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The NRA Is Awfully Quiet About Maria Butina

Why won’t the NRA comment on the arrest of the gun rights activist and accused Russian agent?

Maria Butina (far right) is suspected of conspiracy to act as an unauthorized agent of the Russian Federation within the United States without the authorization of the Attorney General.

Handout/Reuters

It typically takes a mass shooting to keep the National Rifle Association this quiet.

As of this writing, the NRA has issued no public comment about this week’s arrest and indictment of Maria Butina, a 29-year-old Russian gun rights activist who had spent years ingratiating herself with the NRA, as well as Republican politicians and conservative notables. Butina is suspected of conspiracy to act as an unauthorized agent of the Russian Federation within the United States without the authorization of the Attorney General.

And yet all we hear from the notoriously outspoken group is crickets.

The NRA contributed $30 million to help elect Donald Trump in 2016. The FBI has been investigating whether some or all of that cash may have been supplied by Russia. Rolling Stone reported in April that the Russian central banker Alexander Torshin, along with Butina, had deeper ties to the NRA than previously known. The NRA even flew a delegation to Moscow in 2015 to meet with Kremlin officials, including one freshly sanctioned by the Obama administration.

One member of that delegation, disgraced former Milwaukee County Sheriff David Clarke, filed an ethics report in February 2016 showing that $6,000 of his trip expenses were paid for by Butina’s group, The Right to Bear Arms. The recently departed NRA president, Pete Brownell, covered $14,000 of Clarke’s airfare and visa expenses. The details continue to trickle out.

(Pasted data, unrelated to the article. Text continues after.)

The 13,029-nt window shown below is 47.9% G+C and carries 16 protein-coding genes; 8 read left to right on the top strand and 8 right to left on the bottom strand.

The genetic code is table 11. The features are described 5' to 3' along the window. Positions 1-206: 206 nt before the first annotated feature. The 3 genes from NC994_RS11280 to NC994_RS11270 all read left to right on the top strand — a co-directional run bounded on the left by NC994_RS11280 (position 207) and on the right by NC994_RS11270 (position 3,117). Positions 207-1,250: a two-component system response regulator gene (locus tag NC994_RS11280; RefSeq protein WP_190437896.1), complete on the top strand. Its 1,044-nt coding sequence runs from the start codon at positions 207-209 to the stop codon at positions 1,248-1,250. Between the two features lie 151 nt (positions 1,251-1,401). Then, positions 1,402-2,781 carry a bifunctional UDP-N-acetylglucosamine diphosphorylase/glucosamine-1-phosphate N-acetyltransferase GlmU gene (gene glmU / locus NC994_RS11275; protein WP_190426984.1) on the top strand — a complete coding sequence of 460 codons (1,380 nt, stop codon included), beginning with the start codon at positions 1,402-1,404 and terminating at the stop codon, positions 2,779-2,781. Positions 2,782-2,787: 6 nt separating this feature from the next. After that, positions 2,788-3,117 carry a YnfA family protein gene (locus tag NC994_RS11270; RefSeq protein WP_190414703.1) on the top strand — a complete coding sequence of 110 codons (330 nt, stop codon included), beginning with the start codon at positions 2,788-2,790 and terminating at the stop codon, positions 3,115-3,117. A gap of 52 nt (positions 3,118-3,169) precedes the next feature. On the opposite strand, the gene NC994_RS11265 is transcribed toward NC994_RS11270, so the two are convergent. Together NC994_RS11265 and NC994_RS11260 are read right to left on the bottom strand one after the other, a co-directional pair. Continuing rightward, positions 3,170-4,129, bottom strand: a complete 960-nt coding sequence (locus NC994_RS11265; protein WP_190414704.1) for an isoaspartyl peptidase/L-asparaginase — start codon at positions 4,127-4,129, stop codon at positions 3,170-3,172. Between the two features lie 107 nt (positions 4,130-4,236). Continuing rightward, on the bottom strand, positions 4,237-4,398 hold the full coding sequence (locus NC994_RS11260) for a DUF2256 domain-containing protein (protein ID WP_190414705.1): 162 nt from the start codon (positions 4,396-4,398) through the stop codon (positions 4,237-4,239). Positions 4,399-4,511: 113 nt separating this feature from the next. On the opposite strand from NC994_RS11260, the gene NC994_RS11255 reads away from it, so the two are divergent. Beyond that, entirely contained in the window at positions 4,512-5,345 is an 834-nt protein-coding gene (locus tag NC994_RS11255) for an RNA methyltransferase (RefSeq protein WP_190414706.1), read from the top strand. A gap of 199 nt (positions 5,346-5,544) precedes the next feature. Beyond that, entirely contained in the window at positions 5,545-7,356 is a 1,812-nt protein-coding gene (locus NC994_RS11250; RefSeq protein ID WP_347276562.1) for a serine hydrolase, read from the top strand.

And yet, the NRA hasn’t said one word either in Butina’s defense or to distance itself from her and Torshin, Butina’s alleged handler who has also been hit by U.S. sanctions. On Wednesday, a new court filing alleged that Butina was sexually involved with an American connected to the NRA, which media reports have identified as veteran Republican operative Paul Erickson. More importantly, the court memo alleged that Butina had been in contact with the Russian intelligence agency FSB, which replaced the more infamous KGB. As Rolling Stone reported in April, Torshin received a medal from the FSB in 2016.

Butina pleaded not guilty, and her attorneys even tried to argue that she wasn’t a flight risk because she remained in the United States following the publication of Rolling Stone’s investigation. The judge didn’t buy it, and Butina will be jailed until her trial.

In late June, NRA spokeswoman Dana Loesch attempted a deflection, repeating Trump’s false accusation that former Secretary of State Hillary Clinton took $145 million from Russia and later herself colluded with the Kremlin. Two months ago, NRATV host Dan Bongino called reports of NRA-Russia ties a “fairy tale.” 

Most fairy tales don’t end with orange jumpsuits and jail time.

Rolling Stone reached out to the NRA on Thursday, via phone and email, to request official comment on the Butina case — as well as the prior words of some of its employees.

As you may have guessed, the NRA has not responded to Rolling Stone’s request, nor has the organization commented to any other outlet as of this time. If and when we receive a comment, we will update this post.

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